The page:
Incident Command System (ICS) Toolkit

The Challenge

The Incident Command System (ICS) is a highly effective, standardised approach to the command, control, and coordination of incident response. It can be used to manage an emergency incident or a non-emergency event, and can be used equally well for both small and large situations.

The adoption of ICS in South Africa brought about a situation where agencies and organisations using ICS would all be using different forms, colours, devices etc when documenting an incident. This typically worked well on their own, single agency, incidents but when two or more agencies were involved compatibility issues arose.

The Directorate Disaster Management and Fire & Rescue Services sought to standardise the approach to ICS documentation and forms and appointed Patrick Ryan of Vulcan Wildfire Management to create the South African ICS Toolkit.

The Solution

This ICS Toolkit is designed to assist those concerned with responding to emergencies at a local level and implementing the Incident Command System. It explains what the Incident Command System is and how to achieve it in an effective, appropriate way. It is intended principally for: organisations and managers responsible for emergency planning and response (e.g. fire and rescue services, emergency medical services, HAZMAT response agencies, Disaster Management officials etc); and national and international officials involved in emergency management.

The ICS Toolkit and accompanying manual explains the processes of the Incident Command System for use in a wide range of emergency management applications. The entire approach to the actual design of the documents is derived from, enhances and replicates the modular system of ICS. Everything is centred around:

  • Ease of navigation
  • Clarity of communication
  • Usability
  • Accessibility and comprehension within a pressured environment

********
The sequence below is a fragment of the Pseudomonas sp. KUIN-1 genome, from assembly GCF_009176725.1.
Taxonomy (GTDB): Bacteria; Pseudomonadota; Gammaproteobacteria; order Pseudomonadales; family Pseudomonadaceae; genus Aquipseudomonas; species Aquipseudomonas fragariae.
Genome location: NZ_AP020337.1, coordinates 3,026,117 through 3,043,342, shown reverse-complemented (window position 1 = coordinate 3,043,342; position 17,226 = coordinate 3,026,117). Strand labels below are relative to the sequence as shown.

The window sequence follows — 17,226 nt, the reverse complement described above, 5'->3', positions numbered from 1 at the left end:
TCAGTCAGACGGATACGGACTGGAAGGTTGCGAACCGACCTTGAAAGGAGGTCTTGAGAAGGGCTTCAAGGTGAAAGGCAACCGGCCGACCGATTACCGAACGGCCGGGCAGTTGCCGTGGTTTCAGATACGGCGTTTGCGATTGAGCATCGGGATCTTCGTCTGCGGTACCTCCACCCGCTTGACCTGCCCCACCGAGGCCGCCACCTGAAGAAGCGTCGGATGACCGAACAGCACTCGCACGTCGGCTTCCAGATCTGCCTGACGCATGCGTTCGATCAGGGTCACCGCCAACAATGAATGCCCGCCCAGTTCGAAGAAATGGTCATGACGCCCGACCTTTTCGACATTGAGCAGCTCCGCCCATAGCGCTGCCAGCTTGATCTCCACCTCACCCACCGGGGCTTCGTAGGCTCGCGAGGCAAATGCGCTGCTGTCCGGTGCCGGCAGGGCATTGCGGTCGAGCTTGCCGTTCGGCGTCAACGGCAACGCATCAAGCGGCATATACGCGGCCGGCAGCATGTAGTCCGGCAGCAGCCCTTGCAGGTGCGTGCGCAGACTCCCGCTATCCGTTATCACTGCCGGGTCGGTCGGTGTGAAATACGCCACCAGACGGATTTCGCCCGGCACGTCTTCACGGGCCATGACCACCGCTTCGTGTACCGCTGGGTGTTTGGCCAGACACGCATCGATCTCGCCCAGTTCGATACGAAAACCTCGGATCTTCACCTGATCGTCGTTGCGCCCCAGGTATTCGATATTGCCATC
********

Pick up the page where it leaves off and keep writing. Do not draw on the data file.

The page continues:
"A good commander is benevolent and unconcerned with fame"

Sun Tzu

"Unity is strength. . . when there is teamwork and collaboration, wonderful things can be achieved"

Mattie Stepanek

Number of Climate-related Disasters, 1980-2011 – The International Strategy for Disaster Reduction (ISDR)

Floods

Storms

Droughts

Extreme Temperatures

Colours

Colour has been standardised across the entire document to facilitate every possible scenario, particularly where language issues might arise. Standard Pantone colours were chosen after research was conducted into the existing use of colour within ICS role identification and communication with Provincial Disaster Management. These Pantone colours can be applied and adapted universally across all media, including print and screen based environments. The choice of these colours also allows for immediate recognition and clarity of the roles within ICS.

DIN typeface

We have chosen the DIN typeface for the entire Toolkit which is the official font for many international signage systems, including Germany and South Africa. In fact DIN is the standard typeface for all road signage systems in South Africa, and we therefore have what a sub-conscious affinity with the typeface. It’s very presence lends itself to the dissemination of information.

 

Universal Usage

The documents will work across all media and devices and are resolution independent, meaning they can be displayed or printed at any size without any loss of image quality. The T-card system has been carefully streamlined and echoes the design style, layout and approach adapted for the entire ICS Toolkit. The T-card system colours chosen follow the standards already in use within ICS and are created using tints of the existing Pantone colours we have chosen to use for the Toolkit. This simplifies the printing process and again ensures the ability for global standardisation.

Logo

We also believe that the creation of a central identifier in the form of a logo for anything associated with the Toolkit is also important. All ICS material can therefore be identified by the simple and highly visible logo. The logo was created by the construction of a simple modular shape and conveys the impression of a cog. This grew out of the modular structure of the ICS with the cog representing the ability for well structured elements to work together efficiently.

Communication leads to connections, community and mutual value